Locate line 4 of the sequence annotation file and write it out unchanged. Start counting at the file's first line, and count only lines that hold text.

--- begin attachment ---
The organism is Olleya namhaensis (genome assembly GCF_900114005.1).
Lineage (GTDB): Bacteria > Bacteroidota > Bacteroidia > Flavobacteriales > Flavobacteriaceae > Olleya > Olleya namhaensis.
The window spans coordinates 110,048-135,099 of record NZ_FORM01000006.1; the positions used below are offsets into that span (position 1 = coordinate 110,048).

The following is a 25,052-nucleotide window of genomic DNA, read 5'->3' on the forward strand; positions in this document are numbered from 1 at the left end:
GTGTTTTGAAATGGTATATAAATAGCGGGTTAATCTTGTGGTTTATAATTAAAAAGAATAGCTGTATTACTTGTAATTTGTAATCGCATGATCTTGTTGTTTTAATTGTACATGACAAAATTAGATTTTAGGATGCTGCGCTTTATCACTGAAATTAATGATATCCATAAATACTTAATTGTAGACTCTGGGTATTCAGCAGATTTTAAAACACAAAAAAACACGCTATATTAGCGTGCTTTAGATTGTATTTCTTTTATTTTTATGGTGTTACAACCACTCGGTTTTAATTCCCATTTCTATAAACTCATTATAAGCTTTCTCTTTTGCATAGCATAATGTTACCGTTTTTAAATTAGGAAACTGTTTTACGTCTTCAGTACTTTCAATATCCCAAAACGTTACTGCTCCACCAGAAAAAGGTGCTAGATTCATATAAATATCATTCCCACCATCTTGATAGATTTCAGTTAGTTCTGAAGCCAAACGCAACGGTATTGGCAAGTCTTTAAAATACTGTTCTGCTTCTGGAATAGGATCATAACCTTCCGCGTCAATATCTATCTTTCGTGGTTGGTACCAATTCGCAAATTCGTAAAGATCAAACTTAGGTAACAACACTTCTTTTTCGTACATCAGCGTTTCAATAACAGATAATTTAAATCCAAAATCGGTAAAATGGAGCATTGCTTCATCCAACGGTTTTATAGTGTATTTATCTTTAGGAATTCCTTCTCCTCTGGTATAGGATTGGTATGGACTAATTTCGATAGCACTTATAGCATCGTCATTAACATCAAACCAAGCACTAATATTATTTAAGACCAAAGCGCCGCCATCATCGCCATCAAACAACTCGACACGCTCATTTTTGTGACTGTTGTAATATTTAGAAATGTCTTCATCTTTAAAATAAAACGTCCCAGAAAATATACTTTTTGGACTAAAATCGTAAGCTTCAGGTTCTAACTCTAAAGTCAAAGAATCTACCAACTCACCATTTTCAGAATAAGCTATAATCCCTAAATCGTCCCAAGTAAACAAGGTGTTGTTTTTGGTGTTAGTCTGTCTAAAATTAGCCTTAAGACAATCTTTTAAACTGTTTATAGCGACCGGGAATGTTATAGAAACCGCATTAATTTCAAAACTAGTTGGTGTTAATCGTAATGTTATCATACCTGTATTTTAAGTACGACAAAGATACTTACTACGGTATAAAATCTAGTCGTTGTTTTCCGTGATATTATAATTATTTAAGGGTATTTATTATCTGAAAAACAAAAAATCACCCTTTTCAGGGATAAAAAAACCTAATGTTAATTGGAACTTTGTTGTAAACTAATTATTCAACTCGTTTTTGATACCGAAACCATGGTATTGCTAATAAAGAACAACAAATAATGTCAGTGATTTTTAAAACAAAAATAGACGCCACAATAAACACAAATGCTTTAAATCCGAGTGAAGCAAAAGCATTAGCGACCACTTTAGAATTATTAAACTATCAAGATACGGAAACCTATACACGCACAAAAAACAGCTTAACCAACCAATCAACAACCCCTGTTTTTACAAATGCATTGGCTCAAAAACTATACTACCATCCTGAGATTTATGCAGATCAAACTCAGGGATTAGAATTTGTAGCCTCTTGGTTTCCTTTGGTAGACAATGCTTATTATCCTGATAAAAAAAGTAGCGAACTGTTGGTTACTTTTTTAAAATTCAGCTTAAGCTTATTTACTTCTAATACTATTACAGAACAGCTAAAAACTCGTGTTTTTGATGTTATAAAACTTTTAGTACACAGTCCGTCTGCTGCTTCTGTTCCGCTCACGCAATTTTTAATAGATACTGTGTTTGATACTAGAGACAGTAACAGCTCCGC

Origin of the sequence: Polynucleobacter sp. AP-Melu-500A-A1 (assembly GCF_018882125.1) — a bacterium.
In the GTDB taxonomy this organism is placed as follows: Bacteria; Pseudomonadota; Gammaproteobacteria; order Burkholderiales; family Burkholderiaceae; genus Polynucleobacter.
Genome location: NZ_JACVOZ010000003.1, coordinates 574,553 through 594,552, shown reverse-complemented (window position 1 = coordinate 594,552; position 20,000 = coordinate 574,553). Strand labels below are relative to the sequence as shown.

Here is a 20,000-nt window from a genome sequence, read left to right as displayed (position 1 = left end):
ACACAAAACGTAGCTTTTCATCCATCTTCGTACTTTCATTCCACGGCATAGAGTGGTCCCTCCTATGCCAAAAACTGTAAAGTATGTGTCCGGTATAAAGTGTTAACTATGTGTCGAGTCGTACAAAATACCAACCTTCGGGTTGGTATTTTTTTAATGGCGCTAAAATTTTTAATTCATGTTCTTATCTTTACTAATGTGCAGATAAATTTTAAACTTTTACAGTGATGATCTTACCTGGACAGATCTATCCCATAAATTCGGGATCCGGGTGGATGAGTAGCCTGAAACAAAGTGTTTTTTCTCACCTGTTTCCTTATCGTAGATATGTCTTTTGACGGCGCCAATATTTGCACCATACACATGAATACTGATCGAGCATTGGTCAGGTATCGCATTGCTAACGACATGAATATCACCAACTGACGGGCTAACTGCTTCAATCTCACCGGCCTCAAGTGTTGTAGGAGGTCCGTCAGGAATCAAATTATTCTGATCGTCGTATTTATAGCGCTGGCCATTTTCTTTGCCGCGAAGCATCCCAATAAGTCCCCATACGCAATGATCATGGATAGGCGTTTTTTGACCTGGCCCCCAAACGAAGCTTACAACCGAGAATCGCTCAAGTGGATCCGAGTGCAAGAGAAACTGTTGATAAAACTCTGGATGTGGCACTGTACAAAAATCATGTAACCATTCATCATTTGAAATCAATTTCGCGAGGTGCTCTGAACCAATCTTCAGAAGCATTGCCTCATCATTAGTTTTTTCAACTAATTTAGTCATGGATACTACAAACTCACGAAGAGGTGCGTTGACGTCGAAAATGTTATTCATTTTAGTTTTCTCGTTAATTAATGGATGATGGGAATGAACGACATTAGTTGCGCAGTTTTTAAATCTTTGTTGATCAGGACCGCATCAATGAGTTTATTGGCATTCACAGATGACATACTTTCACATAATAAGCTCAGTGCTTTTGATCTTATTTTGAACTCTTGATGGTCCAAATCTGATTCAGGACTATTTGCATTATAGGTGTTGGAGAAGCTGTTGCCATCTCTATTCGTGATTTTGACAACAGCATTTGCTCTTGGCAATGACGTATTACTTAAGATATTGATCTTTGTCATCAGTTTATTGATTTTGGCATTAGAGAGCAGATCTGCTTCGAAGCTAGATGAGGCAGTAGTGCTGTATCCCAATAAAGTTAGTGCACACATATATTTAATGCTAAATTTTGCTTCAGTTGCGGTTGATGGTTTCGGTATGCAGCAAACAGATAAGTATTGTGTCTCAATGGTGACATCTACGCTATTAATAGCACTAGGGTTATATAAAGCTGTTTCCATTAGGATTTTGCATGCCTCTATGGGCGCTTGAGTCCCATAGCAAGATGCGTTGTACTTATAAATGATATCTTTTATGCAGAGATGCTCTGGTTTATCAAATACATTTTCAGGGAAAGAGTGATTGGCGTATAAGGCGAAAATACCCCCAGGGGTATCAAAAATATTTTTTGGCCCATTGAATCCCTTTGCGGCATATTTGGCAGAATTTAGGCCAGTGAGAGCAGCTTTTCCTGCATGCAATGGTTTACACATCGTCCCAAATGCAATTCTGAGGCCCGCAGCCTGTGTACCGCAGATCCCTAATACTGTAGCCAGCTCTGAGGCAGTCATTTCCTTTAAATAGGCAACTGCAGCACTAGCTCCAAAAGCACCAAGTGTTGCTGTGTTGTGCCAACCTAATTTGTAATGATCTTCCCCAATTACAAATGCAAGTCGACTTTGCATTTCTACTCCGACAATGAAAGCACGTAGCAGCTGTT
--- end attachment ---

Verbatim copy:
The following is a 25,052-nucleotide window of genomic DNA, read 5'->3' on the forward strand; positions in this document are numbered from 1 at the left end: